Big paydays can be secured with strong finishes at the final NT
October 13, 2019 by Jamie Thomas in Recap with 0 comments
Moving day at the International Disc Golf Center turned out to be more like treading-water-on-the-lake day as the majority of competitors in each division failed to make significant moves on Saturday. In fact, the biggest mover before the Sunday round at the Hall of Fame Classic will likely be the weather, as looming showers seek to put a damper on this October weekend in Georgia.
In FPO the story of the day is undoubtedly Holly Finley, whose round went down like a much-needed glass of sweet tea on a humid autumn afternoon. Finley only played one hole over par: a mostly inconsequential three-putt on the 11th that netted her a double-bogey, though she would birdie two of the next four holes to quickly recoup the strokes. In fact, that one blemish was her only missed Circle 1X attempt, second best on the day behind Christine Jennings’s perfect 7-for-7 putting performance.
“I’ve been playing this event for about six or seven years, and I’ve always tried to be really aggressive and get birdies,” Finley said. “Yesterday I looked at Paige Pierce’s score and I realized that all she did was par and get a few birdies at the end, and I thought, ‘You know what, I could totally do that if I stopped being greedy, trying to birdie everything,’ and that’s exactly what I did today. I just played safe, safe, safe. I wasn’t too aggressive on the C2 putts so I didn’t have long comebacks, and I really only made like two mistakes in the round.”
Finley’s four digit-rated charge saw her climb 10 spots from the fourth card to yet again edge defending champion Catrina Allen off of the lead group by one throw, though she will start the final round 11 strokes back of newly-minted leader Sarah Hokom. Hokom and Finley were the only women to complete the course in under 70 throws.
Hokom, who has seemingly found her missing gear just in time for some late season heroics, tossed a 1007-rated Saturday is her first pair of consecutive 1000+ rounds on Tour this season,1 and prior to this has only recorded a single round rated above 1000 this season.
Hokom capitalized on Pierce’s slow start, cutting into the three-stroke deficit early and earning the outright lead by hole 8. Pierce would wrestle back to a tie courtesy of birdies on holes 11 and 14 before a disastrous triple-bogey on the par 4 15th, which played as the fourth easiest hole on Saturday, despite Pierce registering the only 7 in the division.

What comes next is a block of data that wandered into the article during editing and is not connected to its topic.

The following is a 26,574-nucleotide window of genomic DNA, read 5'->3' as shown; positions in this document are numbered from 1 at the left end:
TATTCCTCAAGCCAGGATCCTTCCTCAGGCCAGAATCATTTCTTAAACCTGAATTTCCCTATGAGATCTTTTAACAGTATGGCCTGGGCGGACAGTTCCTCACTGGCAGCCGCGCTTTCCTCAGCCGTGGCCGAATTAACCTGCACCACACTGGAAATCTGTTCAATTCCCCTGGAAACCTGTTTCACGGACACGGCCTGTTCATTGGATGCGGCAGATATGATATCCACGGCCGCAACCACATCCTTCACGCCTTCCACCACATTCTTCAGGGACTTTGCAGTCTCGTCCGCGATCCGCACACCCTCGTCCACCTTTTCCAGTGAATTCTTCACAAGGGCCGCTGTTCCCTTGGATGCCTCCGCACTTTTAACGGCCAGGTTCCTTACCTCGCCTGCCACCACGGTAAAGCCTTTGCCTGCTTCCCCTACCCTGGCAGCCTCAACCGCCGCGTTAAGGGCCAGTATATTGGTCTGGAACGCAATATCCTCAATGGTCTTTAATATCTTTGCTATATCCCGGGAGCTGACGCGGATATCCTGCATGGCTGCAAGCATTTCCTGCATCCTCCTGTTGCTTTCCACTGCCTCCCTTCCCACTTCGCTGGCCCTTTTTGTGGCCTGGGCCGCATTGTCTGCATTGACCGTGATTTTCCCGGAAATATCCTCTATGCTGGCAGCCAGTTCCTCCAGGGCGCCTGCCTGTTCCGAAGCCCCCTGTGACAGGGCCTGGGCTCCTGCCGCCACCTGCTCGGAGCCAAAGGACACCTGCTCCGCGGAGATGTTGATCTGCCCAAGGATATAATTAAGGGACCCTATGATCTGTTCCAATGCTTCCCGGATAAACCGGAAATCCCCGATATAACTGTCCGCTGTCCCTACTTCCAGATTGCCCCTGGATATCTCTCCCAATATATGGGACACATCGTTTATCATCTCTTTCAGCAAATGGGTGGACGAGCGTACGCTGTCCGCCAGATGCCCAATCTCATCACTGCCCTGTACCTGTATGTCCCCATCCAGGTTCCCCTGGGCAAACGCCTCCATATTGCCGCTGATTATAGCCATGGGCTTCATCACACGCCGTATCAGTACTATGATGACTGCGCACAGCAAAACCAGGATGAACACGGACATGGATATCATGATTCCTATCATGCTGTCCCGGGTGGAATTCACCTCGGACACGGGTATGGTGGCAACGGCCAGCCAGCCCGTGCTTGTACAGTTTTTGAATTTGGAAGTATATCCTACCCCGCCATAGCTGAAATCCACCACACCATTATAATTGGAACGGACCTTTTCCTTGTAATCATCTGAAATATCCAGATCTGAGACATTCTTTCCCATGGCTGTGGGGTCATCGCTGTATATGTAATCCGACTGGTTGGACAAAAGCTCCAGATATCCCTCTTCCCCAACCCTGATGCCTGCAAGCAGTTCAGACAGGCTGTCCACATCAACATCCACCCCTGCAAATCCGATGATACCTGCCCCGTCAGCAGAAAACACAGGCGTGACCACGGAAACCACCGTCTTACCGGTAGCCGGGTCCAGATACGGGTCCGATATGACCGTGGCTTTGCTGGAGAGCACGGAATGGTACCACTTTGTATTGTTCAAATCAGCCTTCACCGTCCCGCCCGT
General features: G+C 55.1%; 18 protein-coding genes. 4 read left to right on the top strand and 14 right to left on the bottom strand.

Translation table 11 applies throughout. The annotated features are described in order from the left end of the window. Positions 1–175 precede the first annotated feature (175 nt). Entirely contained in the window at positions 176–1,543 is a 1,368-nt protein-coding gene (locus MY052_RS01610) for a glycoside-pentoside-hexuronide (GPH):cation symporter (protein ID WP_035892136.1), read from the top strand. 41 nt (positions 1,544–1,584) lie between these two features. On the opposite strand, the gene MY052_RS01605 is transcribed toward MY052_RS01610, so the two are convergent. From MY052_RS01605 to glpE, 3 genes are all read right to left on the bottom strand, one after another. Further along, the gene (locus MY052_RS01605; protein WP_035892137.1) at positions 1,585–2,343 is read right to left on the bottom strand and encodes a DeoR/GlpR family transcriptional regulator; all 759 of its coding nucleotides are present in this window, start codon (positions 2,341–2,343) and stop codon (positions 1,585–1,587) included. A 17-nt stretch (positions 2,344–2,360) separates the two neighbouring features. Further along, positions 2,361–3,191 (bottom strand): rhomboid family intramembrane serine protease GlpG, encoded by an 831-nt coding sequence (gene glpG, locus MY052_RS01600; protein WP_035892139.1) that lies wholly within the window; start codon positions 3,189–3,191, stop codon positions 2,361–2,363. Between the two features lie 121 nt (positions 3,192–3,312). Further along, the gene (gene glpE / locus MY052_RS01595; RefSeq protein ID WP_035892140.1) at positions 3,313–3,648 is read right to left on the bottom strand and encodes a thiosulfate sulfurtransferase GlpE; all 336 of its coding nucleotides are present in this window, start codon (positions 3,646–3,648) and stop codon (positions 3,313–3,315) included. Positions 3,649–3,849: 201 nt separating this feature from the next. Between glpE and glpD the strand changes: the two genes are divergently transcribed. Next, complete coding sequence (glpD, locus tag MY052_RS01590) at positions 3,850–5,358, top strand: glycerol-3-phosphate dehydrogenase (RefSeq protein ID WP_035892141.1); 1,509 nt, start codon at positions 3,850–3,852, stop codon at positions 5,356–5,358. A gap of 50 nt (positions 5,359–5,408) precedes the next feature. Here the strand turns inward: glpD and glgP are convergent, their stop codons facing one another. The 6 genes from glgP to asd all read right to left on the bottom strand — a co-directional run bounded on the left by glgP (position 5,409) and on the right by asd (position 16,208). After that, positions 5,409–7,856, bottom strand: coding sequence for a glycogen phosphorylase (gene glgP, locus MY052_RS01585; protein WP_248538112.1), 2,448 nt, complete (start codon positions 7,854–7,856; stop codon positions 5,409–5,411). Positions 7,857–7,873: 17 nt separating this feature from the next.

“I think I was just in my head a little bit today,” Pierce said. “I was just thinking about too many things instead of where my disc is going to land and where I want it to land. I just wasn’t hitting my lines as accurately. Yesterday I had a perfectly clean round in my head, so I knew it was going to be hard to match that but I didn’t think I was going to be this much off.”
Hokom would surrender two of those strokes gained on hole 17, which features the narrowest gap for a tee shot on the course. Hokom, however, is now allowing herself to relax as she heads into the final round having earned a two-stroke advantage.
“I haven’t traditionally played extremely well out here, last year I didn’t have a single round under par,” Hokom said. “I think things are coming together for me. [The] game is just ebb and flow and things feel good. Tee shots feel good, backhand feels good, approaches feel good, and both of my putting styles feel good. It’s nice when things come together, and we’re on a course where I can score decently on, and it plays to my strengths of being more of a shot shaper.”
The MPO field on average fared only a half stroke better than day 1, right at even par, which earns a rating of 997 on the 10,485-foot W.R. Jackson long layout. Nobody was able to find a double-digit under par score as Adam Hammes did in round 1, but three players — Hammes, JohnE McCray, and Calvin Heimburg — set the high watermark with a score of 9-under par 59.